So to this lonely island in the Caribbean come ten comedians, all of whom are familiar types, perhaps, but unique in their own ways -- there's a retired late night talk show host, there's the prop comic with the sledge hammer everyone looks down on and a "blue-collar" comedian multi-millionaire who hasn't seen the inside of a trailer park since the first Bush administration despite his Good Ole Boy schtick -- and so on.
Suffice to say, yes, they start getting knocked off one by one, and yes, one of them did it, and no, you're not going to be able to figure out who. No, I mean, seriously. You won't. I can say that because, you know, I'm the writer, I hold all the cards. Trying to figure out a mystery is like trying to win at Three-Card Monte, the whole thing is rigged against you from the start.
If you prevail at Three-Card Monte it's not because you won, it's because the dealer screwed up.
Something else mysteries and comedy have in common:
The solution to the murder, like the punchline to a joke, should feel both inevitable and surprising at the same time...
Angel Luis Colón is the Anthony and Derringer Award-nominated author of NO HAPPY ENDINGS, the BLACKY JAGUAR series of novellas, and the upcoming short story anthology; MEAT CITY ON FIRE (AND OTHER ASSORTED DEBACLES). His fiction has appeared in multiple web and print publications including Thuglit, Literary Orphans, and Great Jones Street. He’s repped by Peter Steinberg at Foundry Literary.
About Blacky Jaguar Against the Cool Clux Cult (A Song of Piss & Vinegar Book 2):
Ex-IRA hard-ass, wanted international criminal, and all-around hooligan Blacky Jaguar is back and on the run.
After painting the Cross Bronx Expressway red—literally—and losing his beloved car Polly to his ex, Linda Chen (who isn’t returning his calls because she’s not a complete idiot), Blacky decides his time is running short and has tasked himself with one last stop before tossing hands up and surrendering: Graceland.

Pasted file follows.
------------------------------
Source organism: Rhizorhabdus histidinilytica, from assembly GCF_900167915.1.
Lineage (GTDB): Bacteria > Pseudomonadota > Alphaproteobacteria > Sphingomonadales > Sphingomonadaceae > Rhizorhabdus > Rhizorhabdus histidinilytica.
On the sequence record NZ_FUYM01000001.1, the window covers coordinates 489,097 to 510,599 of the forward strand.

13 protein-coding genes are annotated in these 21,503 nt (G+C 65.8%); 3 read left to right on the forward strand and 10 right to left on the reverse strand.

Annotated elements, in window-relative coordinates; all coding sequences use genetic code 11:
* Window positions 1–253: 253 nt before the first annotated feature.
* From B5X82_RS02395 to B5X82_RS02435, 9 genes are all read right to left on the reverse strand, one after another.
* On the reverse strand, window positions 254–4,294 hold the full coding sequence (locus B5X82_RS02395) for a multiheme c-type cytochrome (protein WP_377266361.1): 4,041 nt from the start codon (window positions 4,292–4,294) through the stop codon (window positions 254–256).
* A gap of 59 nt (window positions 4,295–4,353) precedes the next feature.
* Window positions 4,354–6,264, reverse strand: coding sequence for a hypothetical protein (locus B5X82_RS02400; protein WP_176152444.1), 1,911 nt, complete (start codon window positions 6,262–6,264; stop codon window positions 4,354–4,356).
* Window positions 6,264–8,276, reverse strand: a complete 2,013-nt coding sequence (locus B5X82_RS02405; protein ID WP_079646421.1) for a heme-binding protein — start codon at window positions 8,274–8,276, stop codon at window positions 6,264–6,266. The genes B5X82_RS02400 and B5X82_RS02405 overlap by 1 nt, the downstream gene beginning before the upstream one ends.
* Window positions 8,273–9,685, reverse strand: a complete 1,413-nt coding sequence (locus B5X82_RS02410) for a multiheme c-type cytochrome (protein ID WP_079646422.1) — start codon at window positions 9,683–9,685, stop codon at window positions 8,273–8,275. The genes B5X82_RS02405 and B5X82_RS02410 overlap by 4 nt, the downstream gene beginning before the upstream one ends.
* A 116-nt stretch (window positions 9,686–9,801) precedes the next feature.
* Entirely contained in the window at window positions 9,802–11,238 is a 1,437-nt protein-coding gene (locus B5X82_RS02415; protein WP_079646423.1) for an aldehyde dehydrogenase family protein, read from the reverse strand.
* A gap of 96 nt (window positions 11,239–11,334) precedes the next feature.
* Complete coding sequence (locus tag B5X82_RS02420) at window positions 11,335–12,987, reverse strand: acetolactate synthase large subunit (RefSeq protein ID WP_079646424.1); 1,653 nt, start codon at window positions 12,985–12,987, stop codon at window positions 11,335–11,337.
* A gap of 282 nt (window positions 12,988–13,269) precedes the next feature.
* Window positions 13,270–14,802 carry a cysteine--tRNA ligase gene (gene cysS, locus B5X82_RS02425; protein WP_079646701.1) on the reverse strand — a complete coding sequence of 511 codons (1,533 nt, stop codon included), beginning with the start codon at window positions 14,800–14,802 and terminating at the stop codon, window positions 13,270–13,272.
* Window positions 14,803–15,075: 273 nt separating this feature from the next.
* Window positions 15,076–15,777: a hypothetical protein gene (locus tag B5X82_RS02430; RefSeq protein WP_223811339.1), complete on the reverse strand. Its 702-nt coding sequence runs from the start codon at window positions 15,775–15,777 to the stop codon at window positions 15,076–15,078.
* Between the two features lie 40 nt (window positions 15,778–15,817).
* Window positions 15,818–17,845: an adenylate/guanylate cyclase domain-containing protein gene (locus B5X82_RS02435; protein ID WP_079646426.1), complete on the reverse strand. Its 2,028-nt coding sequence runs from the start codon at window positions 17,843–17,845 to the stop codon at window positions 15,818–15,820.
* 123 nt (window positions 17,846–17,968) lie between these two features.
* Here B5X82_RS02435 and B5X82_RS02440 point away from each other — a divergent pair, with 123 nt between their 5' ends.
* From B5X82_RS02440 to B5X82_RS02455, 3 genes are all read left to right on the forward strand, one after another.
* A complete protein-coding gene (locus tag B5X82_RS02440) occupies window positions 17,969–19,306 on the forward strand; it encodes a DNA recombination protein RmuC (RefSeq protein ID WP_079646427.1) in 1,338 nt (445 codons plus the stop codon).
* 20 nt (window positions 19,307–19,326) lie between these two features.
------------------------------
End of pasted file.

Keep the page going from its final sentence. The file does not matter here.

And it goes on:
Of course, nothing Blacky Jaguar sets his mind to ends up being simple. Contacted by an old frenemy, Broderick Kimbo, Blacky finds himself strong-armed into protecting the budding leader of a growing social justice movement against escalating attacks from an online cabal known as The Cool Clux Cult and their shadowy internet tough-guy leader, neilDATASStyson.
What happens when Blacky Jaguar meets a problem he can’t punch? What happens when our Irish hero discovers a pair of Doc Martens is utterly inappropriate for walking the wilderness? What happens when Blacky discovers the glory of the Chicken Biscuit?
What happens when Blacky Jaguar goes up against The Cool Clux Cult?
My very first book was a yellowed copy of Web of Spider-Man Vol. 3 Issue 8. Spidey was in a black suit on the cover and it was a terrible, terrible issue with a terrible, terrible villain (Ludlow Grimes, I believe, so yeah, JAM-PACKED EXCITEMENT in that issue).
I fell in love.
Spidey became the mainstay but would soon be joined by the X-Men, Thor, The New Warriors, Superman, and Batman. The stories and art were bombastic, the costumes were the originals (90’s pouch-a-palooza wasn’t a thing yet) but the dialogue was king for me.
We take it for granted; dialogue. Instead, we like to place narrative as the center-piece of most fiction. I’ve always found this strange because once stilted dialogue comes into play? Once we get a paragraph’s worth of talking between multiple characters at a time? You’ve lost me.
And comics, especially as they evolved, have learned to handle that problem better than most fiction I read these days. Conversation is a dance. There’s a rhythm to this and when one person makes all the steps while the other stands there, guess what happens: not dancing, the literal opposite of dancing. It is stumbling, the absence of grace. Like a rant from a writer that’s going on too long. The parrot is indeed perished.
I take the lessons I learned from comics to heart. I frame my action precisely, I try to keep certain things tight, but I especially bear conversation rhythm in mind. I take notes from writers like Peter David and Brian Michael Bendis (two masters, in my mind) in how my characters interact. It’s essential to have living, breathing characters that do more than “feel” real. They need to breathe and speak like real people do.
I took that very much to heart with my latest, BLACKY JAGUAR AGAINST THE COOL CLUX CULT. It’s a story with multiple characters from varying walks of life that dictate how they interact with one another.
Though, I’ll hard stop with dialect or regional accents. I’ll leave that to Chris Claremont.
That's all for this go 'round! Thanks again.